Overall, the golf course remains in excellent condition with fast greens for all to enjoy. if you have any questions, please do not hesitate to contact me.

Posted by David Dore-Smith
Director of Golf Course and Grounds Maintenance

Friday, January 6, 2012

Driving Range Etiquette

Following the reconstruction of the driving range this past summer, I wanted to pass along to our members the correct way to take divots when practicing so that the turf grass remains in playable condition throughout the cooler months when the warm season Bermuda grass is slow to recover.

With some YouTube searches, I was able to find this excellent video describing the correct method to take pratice divots created James Beebe, from Priddis Golf and Country Club in Canada.

As you can see, it is recommended to place your next shot directly behind the previous shot to make a line of divots about 2 to 3 feet long.
Once that channel has been completed, move the ball over several inches and begin the process again.

In this manner, a far greater area is made available for the next golfer to practice from rather than 'connecting the dots' if the divots have been spread out over a large area.

Importantly, this method of taking divots makes it a lot easier for the maintenance staff to fill the voids with sand each morning rather than spreading the diot mix over a large area. Also, Jason Miller and his staff will find it much easier to position the tee stations in the correct location each day as the practice area will be well defined rather than spread out over a large area.

Overall, the practice tee has matured extremely well since re-grassing in June. Fertilizer is applied weekly and the entire tee is top-dressed with sand every two weeks to provide quality conditions for our members and guests to enjoy. Please do your part to keep the practice tee at the high level expected at Copperleaf.

Monday, January 2, 2012

Cold Weather

Unfortunately, it was inevitable. The beautiful and mild weather we have been experiencing over the past month is coming to an end this week. Temperatures are expected to dip to the mid 30's by Wednesday morning and last for several days. This cool weather has a detrimental affect on our warm season Bermuda grass and so in preparation, our greens were sprayed with liquid fertilizer this morning.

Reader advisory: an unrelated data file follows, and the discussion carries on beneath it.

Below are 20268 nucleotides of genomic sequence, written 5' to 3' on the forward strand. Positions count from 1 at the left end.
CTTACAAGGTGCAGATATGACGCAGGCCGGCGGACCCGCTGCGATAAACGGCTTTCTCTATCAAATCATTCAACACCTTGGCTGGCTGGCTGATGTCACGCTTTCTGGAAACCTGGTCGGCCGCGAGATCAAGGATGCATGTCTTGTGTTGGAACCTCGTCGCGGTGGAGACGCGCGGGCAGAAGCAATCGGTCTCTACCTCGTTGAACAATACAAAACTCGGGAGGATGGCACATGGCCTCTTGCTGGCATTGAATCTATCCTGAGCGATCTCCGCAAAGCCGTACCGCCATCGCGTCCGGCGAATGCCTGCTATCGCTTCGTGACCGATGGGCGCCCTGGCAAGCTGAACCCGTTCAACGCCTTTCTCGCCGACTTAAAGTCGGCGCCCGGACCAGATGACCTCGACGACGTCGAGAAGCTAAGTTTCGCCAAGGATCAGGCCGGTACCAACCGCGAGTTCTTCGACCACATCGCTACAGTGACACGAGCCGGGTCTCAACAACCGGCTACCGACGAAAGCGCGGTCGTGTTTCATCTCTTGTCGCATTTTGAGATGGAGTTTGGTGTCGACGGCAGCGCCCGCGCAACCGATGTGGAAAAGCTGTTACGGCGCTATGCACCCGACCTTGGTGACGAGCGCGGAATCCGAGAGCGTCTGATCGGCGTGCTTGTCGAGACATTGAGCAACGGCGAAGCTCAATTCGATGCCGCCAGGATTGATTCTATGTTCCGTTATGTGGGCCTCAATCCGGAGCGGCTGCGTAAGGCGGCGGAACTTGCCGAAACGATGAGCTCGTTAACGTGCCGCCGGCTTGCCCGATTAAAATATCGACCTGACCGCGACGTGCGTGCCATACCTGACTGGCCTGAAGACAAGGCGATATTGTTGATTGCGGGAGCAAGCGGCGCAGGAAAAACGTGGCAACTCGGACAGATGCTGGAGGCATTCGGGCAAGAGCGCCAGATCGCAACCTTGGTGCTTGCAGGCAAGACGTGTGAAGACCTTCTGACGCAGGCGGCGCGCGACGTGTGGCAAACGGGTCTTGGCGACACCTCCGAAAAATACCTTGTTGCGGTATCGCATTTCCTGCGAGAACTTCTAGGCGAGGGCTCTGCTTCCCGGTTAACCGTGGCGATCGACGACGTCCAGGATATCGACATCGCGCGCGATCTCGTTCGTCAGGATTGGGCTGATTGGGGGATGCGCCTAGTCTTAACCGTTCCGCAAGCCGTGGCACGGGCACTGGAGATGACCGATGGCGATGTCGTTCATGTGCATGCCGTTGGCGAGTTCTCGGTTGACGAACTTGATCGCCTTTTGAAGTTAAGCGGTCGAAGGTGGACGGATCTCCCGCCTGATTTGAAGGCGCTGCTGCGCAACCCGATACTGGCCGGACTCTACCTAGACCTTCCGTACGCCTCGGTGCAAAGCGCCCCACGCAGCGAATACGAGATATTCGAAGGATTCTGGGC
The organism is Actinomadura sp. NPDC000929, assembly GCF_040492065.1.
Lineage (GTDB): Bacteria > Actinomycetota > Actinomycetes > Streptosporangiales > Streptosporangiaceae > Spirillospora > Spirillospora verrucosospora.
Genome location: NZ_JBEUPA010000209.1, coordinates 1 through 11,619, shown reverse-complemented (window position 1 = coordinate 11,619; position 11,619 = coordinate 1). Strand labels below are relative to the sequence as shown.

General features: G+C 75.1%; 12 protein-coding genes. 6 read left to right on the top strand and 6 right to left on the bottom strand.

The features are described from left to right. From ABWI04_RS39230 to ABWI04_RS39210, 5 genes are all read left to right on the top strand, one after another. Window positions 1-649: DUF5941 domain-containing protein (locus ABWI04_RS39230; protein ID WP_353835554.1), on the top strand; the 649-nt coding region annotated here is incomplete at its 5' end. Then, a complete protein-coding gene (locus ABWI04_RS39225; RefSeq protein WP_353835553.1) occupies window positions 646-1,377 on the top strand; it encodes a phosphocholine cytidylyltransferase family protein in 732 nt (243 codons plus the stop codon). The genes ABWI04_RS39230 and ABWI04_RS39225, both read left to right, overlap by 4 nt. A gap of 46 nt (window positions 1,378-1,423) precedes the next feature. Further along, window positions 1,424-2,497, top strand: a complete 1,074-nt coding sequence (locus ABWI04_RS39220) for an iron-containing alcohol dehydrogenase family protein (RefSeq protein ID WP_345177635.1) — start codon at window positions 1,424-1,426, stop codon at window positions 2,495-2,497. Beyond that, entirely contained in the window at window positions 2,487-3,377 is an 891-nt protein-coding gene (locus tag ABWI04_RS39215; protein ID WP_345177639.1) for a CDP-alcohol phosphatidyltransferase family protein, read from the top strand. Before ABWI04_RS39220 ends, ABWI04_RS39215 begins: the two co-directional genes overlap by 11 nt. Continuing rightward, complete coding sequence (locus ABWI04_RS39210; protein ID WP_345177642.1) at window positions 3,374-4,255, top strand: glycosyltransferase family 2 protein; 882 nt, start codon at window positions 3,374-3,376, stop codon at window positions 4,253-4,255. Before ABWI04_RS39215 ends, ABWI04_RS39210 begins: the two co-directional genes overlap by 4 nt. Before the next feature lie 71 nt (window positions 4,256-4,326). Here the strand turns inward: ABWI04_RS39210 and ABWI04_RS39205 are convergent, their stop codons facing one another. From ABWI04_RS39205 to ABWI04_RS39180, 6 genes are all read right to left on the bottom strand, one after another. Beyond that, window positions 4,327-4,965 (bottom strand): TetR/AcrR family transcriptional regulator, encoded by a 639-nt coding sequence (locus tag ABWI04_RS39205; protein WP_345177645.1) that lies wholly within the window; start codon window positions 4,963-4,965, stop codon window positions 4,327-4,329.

There was a concoction of various fertilizers added to the brew including minor elements Manganese and Magnesium for color and major elements Nitrogen, in a slow release form, and Potassium to aide in withstanding the cooler weather. An important ingredient that was used successfully last year during the cold weather was also added; liquified Sea Kelp. The trace elements in this product stimulate growth during the coldest weather and help provide a deep green color to the grass as can be seen above on hole 15. This dark color actually absorbs more heat from the sun and uses it to maintain higher soil temperatures and ultimately healthier turf. The science behind maintaining healthy turf has evolved substantially over the past decade including wireless underground sensors used to measure soil temperatures and moisture as well as various products within the Superintendents inventory. I am pleased to say that this new technology and forward thinking has been embraced at Copperleaf and the course conditions will be better for it. Stay warm and enjoy your golf. Posted by David Dore-Smith Director of Golf Course and Grounds Maintenance